The Early Modern Commons

Search Results for "Book Catalogs"

Your search for posts with tags containing Book Catalogs found 13 posts

June 9

What was advertised in a colonial American newspaper 250 years ago today? New-Hampshire Gazette (June 9, 1769). “A very large and compleat Assortment of BOOKS.” Daniel Fowle and Robert Fowle, the printers of the New-Hampshire Gazette, experienced...
From: The Adverts 250 Project on 9 Jun 2019

January 26

What was advertised in a colonial American newspaper 250 years ago today? Pennsylvania Journal (January 26, 1769). “Catalogues may be had of what Books will be sold this Night.” An advertisement in the January 26, 1769, edition of the Pennsylvania...
From: The Adverts 250 Project on 26 Jan 2019

Happy Birthday, Benjamin Franklin!

Today is an important day for specialists in early American print culture, for Benjamin Franklin was born on January 17, 1706 (January 6, 1705, Old Style), in Boston. Among his many other accomplishments, Franklin is known as the “Father of American...
From: The Adverts 250 Project on 17 Jan 2019

July 15

What was advertised in a colonial American newspaper 250 years ago today? New-Hampshire Gazette (July 15, 1768).“A large Assortment of BOOKS.” Although eighteenth-century booksellers sometimes issued book catalogs, either as broadsides or...
From: The Adverts 250 Project on 15 Jul 2018

June

What was advertised in a colonial American newspaper 250 years ago today? Supplement to the Pennsylvania Journal (June 2, 1768).“For a more particular description I refer to my printed catalogue.” In the spring of 1768 William Semple advertised...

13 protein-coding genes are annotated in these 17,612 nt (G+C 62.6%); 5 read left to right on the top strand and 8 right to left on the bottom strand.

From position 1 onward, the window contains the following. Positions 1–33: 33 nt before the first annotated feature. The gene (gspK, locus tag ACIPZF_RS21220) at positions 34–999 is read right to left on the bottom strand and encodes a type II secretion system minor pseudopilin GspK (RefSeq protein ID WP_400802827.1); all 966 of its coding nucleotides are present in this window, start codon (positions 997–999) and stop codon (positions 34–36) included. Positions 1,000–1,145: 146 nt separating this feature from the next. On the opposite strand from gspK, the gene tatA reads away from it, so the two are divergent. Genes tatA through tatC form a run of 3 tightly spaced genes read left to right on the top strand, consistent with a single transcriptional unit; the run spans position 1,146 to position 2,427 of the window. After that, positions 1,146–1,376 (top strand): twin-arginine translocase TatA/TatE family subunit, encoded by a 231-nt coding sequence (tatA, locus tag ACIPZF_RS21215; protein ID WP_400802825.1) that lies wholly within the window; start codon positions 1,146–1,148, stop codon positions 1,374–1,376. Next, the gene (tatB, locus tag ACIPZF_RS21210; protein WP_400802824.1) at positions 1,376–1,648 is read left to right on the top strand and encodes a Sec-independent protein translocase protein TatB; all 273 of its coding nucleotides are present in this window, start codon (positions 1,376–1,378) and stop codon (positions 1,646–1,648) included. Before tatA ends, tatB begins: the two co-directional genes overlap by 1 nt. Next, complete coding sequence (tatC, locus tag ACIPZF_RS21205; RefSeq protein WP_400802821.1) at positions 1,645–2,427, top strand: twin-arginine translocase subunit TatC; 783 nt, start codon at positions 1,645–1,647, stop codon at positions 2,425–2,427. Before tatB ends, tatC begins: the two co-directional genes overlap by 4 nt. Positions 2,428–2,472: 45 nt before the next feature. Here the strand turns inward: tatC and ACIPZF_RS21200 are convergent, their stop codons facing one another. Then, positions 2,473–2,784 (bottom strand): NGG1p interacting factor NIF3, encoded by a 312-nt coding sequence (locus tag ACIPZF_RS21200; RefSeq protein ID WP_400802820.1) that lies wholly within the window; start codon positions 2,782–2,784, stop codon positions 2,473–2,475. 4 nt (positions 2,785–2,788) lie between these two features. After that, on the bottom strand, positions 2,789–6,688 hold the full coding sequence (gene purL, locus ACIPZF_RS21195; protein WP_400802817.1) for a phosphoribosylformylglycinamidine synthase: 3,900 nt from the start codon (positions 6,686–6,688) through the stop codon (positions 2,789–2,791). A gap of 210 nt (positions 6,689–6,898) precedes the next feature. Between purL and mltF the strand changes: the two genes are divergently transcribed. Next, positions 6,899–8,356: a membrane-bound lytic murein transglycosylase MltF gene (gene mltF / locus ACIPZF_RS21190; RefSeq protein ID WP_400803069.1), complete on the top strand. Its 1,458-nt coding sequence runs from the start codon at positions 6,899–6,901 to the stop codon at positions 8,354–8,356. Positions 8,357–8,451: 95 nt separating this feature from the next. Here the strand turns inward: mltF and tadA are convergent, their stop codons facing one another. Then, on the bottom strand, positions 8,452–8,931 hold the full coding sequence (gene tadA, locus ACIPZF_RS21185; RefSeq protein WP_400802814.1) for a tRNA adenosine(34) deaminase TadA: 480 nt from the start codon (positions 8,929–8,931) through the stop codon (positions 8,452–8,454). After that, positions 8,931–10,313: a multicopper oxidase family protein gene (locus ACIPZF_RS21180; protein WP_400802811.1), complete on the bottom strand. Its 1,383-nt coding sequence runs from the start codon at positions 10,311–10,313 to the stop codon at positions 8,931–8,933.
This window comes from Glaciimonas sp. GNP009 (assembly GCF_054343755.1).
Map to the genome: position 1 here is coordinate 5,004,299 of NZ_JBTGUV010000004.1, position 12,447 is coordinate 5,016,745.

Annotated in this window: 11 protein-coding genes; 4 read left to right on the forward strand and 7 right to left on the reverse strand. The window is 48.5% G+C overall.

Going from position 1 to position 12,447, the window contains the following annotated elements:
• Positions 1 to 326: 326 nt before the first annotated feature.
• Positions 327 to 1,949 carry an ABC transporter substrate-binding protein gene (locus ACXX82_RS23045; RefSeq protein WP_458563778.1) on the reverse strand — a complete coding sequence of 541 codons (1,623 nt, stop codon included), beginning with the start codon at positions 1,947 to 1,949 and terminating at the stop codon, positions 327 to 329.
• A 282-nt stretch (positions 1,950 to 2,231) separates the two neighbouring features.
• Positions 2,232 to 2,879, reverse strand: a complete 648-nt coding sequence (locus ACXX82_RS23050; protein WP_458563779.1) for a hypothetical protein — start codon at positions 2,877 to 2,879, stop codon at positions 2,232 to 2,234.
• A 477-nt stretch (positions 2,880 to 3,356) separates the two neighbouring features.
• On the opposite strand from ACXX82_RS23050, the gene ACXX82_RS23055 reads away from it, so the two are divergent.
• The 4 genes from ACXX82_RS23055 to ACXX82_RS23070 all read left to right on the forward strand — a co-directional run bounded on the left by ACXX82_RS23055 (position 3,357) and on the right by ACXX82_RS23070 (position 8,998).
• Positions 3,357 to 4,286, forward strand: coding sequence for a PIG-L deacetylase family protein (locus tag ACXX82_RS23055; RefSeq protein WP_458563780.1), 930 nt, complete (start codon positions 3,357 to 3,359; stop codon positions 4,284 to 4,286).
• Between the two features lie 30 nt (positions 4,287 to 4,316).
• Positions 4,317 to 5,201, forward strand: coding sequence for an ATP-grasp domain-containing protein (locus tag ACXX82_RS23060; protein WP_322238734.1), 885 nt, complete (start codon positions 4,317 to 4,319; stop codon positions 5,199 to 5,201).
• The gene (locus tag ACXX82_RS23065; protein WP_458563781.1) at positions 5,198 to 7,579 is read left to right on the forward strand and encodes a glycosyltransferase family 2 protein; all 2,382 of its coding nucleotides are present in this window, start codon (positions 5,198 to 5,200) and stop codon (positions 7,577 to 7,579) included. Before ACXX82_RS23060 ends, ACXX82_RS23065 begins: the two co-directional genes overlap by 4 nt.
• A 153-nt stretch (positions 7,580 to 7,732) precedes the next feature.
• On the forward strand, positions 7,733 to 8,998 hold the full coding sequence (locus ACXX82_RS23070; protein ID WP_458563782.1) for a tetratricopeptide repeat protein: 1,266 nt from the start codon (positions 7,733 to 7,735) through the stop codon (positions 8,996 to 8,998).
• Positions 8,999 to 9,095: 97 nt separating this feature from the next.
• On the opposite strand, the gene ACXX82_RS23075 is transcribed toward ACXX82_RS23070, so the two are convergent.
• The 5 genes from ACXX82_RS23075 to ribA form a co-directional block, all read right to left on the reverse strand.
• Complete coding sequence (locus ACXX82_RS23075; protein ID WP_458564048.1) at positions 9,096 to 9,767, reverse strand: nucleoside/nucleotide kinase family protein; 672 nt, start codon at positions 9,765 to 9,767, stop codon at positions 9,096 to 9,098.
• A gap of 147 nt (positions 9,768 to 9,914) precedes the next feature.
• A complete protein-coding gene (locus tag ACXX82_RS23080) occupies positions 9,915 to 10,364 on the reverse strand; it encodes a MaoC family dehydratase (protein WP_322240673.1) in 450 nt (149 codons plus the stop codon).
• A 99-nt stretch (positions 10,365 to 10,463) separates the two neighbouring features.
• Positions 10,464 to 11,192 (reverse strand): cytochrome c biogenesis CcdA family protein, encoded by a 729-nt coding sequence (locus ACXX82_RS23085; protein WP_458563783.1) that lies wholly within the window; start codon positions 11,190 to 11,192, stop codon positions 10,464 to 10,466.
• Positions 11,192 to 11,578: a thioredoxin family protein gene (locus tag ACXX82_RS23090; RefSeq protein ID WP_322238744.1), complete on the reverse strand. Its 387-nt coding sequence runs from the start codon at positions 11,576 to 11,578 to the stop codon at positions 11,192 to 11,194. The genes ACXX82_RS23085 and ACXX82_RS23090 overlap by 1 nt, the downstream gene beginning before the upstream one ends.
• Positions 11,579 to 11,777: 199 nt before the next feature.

From: The Adverts 250 Project on 2 Jun 2018

January 31

What was advertised in a colonial American newspaper 250 years ago this week? Massachusetts Gazette (January 28, 1768).“Printed CATALOGUES of the Library of the late Jeremy Gridley, Esq; will be delivered Gratis at the Auction Room.” In January...
From: The Adverts 250 Project on 31 Jan 2018

Happy Birthday, Benjamin Franklin!

Today is an important day for specialists in early American print culture, for Benjamin Franklin was born on January 17, 1706 (January 6, 1705, Old Style), in Boston.  Among his many other accomplishments, Franklin is known as the “Father of...
From: The Adverts 250 Project on 17 Jan 2018

August 23

What was advertised in a colonial American newspaper 250 years ago this week? New-York Gazette (August 17, 1767).“They will be presented to the Publick in a Catalogue.” Garret Noel continued to stock “A Very extensive Assortment of Books”...